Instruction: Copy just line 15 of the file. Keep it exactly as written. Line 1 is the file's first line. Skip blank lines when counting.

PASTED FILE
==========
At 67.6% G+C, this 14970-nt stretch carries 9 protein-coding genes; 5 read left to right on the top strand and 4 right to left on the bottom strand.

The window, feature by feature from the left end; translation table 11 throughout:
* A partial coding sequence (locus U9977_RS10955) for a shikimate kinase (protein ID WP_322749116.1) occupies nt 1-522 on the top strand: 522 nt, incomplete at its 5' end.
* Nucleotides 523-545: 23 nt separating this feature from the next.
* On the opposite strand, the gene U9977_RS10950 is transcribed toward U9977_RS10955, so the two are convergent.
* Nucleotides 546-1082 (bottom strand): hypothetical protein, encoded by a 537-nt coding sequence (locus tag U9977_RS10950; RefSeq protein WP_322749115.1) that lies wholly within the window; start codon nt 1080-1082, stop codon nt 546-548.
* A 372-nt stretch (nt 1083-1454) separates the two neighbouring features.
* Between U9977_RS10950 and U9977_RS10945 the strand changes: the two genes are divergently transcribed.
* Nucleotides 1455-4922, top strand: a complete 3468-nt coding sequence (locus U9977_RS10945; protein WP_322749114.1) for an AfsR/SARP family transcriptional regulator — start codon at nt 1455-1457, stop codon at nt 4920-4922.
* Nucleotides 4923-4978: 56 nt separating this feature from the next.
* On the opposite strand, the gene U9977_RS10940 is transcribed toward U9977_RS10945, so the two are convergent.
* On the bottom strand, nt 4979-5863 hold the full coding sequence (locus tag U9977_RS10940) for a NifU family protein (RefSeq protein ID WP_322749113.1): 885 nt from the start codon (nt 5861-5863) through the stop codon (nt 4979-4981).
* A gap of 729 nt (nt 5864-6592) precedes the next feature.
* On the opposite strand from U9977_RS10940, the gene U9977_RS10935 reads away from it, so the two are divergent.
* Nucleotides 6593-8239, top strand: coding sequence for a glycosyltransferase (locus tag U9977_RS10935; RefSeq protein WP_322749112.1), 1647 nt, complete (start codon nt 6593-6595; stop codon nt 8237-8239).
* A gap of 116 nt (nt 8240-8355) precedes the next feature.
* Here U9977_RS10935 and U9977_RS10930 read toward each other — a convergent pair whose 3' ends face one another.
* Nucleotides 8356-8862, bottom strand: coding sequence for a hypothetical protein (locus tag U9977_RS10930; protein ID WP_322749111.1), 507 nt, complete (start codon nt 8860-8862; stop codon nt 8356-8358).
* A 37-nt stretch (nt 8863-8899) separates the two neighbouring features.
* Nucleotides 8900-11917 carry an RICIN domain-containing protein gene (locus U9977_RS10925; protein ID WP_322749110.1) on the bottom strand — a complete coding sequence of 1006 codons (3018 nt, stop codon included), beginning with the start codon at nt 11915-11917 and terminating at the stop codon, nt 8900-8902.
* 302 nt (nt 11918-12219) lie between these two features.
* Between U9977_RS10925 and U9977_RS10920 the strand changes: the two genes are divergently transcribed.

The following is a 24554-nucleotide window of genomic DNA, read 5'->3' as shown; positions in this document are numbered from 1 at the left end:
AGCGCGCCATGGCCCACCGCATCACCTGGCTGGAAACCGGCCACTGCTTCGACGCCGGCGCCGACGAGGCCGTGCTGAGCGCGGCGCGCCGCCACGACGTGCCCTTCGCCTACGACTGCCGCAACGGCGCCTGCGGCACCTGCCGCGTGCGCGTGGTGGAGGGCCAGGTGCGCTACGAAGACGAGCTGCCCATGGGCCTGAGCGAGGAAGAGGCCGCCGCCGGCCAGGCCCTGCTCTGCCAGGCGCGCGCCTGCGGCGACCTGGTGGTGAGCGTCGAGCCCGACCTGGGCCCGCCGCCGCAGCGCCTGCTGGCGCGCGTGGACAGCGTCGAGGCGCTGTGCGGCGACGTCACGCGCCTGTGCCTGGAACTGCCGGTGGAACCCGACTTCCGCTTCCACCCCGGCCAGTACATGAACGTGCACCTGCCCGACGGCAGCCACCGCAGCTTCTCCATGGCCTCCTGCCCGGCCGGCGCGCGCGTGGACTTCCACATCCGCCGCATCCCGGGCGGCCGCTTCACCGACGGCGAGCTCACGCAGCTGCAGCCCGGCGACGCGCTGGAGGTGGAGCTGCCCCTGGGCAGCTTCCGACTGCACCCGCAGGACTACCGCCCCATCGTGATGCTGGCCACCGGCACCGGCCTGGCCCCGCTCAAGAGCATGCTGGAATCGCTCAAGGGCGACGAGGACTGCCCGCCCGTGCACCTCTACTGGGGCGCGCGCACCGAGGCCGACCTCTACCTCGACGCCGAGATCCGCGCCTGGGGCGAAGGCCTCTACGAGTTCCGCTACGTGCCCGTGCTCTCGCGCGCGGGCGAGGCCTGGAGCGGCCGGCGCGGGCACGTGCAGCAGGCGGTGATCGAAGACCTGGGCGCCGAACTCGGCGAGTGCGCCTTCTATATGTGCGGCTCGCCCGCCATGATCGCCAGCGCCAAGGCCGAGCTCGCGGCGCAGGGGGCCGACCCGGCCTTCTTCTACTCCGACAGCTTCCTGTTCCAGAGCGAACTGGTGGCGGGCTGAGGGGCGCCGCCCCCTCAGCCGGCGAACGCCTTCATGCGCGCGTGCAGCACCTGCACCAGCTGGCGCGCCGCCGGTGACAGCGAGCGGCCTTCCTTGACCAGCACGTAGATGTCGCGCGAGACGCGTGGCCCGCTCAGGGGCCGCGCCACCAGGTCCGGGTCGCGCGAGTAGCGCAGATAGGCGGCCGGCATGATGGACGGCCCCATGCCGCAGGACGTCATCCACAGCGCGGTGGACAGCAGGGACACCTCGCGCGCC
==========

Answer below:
* Nucleotides 6593-8239, top strand: coding sequence for a glycosyltransferase (locus tag U9977_RS10935; RefSeq protein WP_322749112.1), 1647 nt, complete (start codon nt 6593-6595; stop codon nt 8237-8239).